Wednesday, February 02, 2005

State of the Union

I promised myself I wouldn't watch. I did anyway. And of course, it was a painful experience that made me want to scream. As usual, Wonkette gives a better summary than I ever could. However, since the blogosphere is all about redundancy, I'll give me thoughts anyway!

Bush clearly is a Superhuman. After promising to cut 150 vague, unspecified federal programs to pay for it, he then promised to a) spend more money on a variety of pet programs b) make his old tax cuts permanent c) give new tax cuts (you and I both know that's what it means to "simplify" the tax code to Republicans) and d) halve the deficit. It's for the children. Or some such BS. Speaking as one of the "next generation," I could do without this particular endowment of debt, thank you very much.

Bush hit new peaks of dishonesty when talking about his plan for Social Security privitization (or "private accounts," or "personal accounts," or whatever tagline we're on right now). First of all, he can't say it "will" earn more than the current plan. It might, but it might not. I was alive in 2001, I know markets can go down as well as up. Second, he implies that gradually implementing the plan will somehow make it cost less. Why this is so, I don't know. For starters, there is only so slowly you can implement a plan that only allows investment of 4% of payroll taxes. But beyond that, Bush's logic is internally inconsistent. If the Social Security problem is getting worse, not better, putting off the costs will just mean we take a greater income hit when the system is more desperately in need of funds. And considering our financial state, I don't know where we're expected to come up with the $1 trillion or so we need to pay for this, gradual or not. Why are we calling this a "solution," again? Bush also refers to a bunch of safeguards he'll have that will prevent people from getting soaked by Wall Street. I'd have to see the specifics to comment, but this sounds like rhetoric to me. I don't see how it's possible to both let people invest their own money (and say the government will "never touch it") and still manipulate those investments so they always come out as a profit. Oh, and speaking of not letting the government touch your Social Security money, well, considering that Bush blatantly raided the Trust Fund across his entire first term, it appears irony is alive and kicking after all.

Moving to Social Issues. I, like Wonkette, was pleased to note that Bush wishes to protect the "most vulnerable" by codifying discrimination against homosexuals into our constitution. I know that Bush is disingenious when it comes to protecting the weak, but its rare to actually see the contradiction unfold within a sentence of the original proposition. Kudos on that.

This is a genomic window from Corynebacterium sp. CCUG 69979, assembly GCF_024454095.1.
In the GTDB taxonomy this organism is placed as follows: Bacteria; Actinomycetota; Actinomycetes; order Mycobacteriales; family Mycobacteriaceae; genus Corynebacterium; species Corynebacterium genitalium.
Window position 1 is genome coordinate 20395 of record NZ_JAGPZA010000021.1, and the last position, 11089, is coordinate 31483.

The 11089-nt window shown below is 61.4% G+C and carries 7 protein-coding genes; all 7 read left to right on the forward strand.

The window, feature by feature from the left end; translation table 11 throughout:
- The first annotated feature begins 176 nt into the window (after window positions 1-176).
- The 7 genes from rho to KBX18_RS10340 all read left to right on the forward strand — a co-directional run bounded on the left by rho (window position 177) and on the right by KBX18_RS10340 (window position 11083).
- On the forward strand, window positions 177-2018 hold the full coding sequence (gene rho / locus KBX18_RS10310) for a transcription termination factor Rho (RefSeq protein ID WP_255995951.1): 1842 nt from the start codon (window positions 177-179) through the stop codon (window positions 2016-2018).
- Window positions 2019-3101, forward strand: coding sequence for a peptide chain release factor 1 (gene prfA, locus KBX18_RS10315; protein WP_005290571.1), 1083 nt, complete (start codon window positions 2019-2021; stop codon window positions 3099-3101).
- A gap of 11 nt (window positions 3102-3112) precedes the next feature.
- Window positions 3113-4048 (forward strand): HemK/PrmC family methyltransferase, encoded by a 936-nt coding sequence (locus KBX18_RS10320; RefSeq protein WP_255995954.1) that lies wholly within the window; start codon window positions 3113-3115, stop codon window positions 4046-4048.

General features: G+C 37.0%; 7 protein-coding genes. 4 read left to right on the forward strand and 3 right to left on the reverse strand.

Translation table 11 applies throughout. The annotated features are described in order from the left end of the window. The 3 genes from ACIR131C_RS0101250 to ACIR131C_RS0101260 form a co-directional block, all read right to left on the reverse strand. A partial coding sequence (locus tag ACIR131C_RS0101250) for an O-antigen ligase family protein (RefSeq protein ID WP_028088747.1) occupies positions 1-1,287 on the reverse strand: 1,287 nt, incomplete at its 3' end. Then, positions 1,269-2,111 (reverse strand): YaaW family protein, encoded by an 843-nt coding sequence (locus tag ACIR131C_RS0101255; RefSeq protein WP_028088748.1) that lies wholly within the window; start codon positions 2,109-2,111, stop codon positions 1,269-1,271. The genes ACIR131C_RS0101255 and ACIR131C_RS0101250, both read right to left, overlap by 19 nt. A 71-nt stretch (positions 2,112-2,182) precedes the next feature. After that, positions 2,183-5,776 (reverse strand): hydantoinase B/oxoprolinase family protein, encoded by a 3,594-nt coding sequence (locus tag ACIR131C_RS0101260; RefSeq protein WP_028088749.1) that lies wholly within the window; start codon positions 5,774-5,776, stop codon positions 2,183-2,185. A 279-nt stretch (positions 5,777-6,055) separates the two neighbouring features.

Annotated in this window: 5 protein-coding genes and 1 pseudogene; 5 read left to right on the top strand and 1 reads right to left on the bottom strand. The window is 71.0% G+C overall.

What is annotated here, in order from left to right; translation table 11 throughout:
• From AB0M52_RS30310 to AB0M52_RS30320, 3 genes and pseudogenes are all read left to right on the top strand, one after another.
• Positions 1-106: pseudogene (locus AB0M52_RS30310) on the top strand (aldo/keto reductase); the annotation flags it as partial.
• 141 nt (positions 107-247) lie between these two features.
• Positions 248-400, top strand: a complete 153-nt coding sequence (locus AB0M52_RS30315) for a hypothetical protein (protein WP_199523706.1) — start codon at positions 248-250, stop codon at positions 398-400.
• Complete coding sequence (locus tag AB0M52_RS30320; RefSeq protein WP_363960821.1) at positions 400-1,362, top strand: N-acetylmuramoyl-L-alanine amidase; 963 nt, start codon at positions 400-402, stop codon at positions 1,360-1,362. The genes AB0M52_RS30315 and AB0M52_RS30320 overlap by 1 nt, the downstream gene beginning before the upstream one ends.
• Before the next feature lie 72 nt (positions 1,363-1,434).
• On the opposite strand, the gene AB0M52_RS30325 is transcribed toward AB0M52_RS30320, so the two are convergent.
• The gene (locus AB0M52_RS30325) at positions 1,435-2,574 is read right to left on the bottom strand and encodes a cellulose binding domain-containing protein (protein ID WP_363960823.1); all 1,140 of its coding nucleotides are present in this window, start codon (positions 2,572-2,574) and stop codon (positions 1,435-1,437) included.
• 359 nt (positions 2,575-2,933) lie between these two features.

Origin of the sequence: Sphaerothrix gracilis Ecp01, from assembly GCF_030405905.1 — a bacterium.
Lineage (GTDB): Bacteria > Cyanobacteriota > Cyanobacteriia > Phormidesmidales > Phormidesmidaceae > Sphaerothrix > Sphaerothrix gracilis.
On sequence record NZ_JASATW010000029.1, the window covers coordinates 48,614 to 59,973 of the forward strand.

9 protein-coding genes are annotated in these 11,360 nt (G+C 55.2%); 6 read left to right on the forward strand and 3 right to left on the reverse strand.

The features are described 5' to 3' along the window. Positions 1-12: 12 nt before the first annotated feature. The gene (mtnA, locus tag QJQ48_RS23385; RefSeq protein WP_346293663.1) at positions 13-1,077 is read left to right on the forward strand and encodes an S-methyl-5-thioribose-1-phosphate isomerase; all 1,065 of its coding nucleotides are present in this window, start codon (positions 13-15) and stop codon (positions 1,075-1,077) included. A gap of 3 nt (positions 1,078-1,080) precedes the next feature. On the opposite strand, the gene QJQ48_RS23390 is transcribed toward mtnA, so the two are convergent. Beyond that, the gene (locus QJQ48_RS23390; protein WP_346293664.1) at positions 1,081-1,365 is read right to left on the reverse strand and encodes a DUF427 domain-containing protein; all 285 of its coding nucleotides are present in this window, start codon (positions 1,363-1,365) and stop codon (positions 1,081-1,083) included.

Lest I sound entirely negative, I did like Bush's words on immigration reform. Many of the specific microinitiatives sounded very good at first glance, in fact the expansion of Health Savings Accounts was the only one that raised an eyebrow. And his rhetoric on Foreign Policy remains appealing, even if I've long since lost hope that Bush will actually do any of the things he'll say he does. The problem with Bush really isn't in his words anymore (though there is that too!), but rather in the fact that his actions bear NO relation to the rhetoric. That makes it kind of hard to take these sorts of speeches seriously.

4 comments:

N.S.T said...

"Simplifying the tax code" is something he literally intedns to do. It isn't secret Republican code for "new tax cuts," it's plain English for "We're going to make the tax code seem less complicated to the average American taxpayer. This is a matter of language, of semantics, not of actually changing the tax system in any substantial way. As for foreign policy, you previously bemoaned that the POTUS was not being tough enough even rhetorically on the specific regimes like the Saudis, the Syrians, the Egyptians, and the like. The speech contained stern words for all of those governments, so why aren't you at least a bit pleased and encouraged? Stop being so cynical.

jack said...

1. Nick, changing the wording of tax forms isn't really important enough to include in the State of the Union now is it. "Year after year, Americans are burdened by an archaic, incoherent federal tax code. I've appointed a bipartisan panel to examine the tax code from top to bottom. And when their recommendations are delivered, you and I will work together to give this nation a tax code that is pro-growth, easy to understand, and fair to all."

He doesn't say "phrasing" or "text" he means he is simplifying the CODE. ie. the law. Lots of things are simple. A flat tax simple.


2. David, I didn't watch but I read the text this morning. While most of the speech was the same old crap I was struck by how much seemed to be coming from the left. Granted a lot of it was empty rhetoric but the social plans were striking. Particularly the Anti-Gang and Defense Attorney stuff. His proposals won't really change the economic marginalization that is the root of the problem but at least it looks like he cares about the inner city.

Anonymous said...

i love when republicans get overly defensive about bush! it's like that kid on the highschool mathteam who got mad when some bashed anime.

N.S.T said...

1. jack: "Bipartisan" means "bipartisan." Perhaps you should blow up about how Bush is runing the tax system after it happens, but in the mean time have a little faith.

2. Anonymous, Since President Bush just got elected with the most votes in history, I think liking him is just a tad more socially acceptable than liking anime. And the fact that you even have stories to tell us from yuor high school math team speaks volumes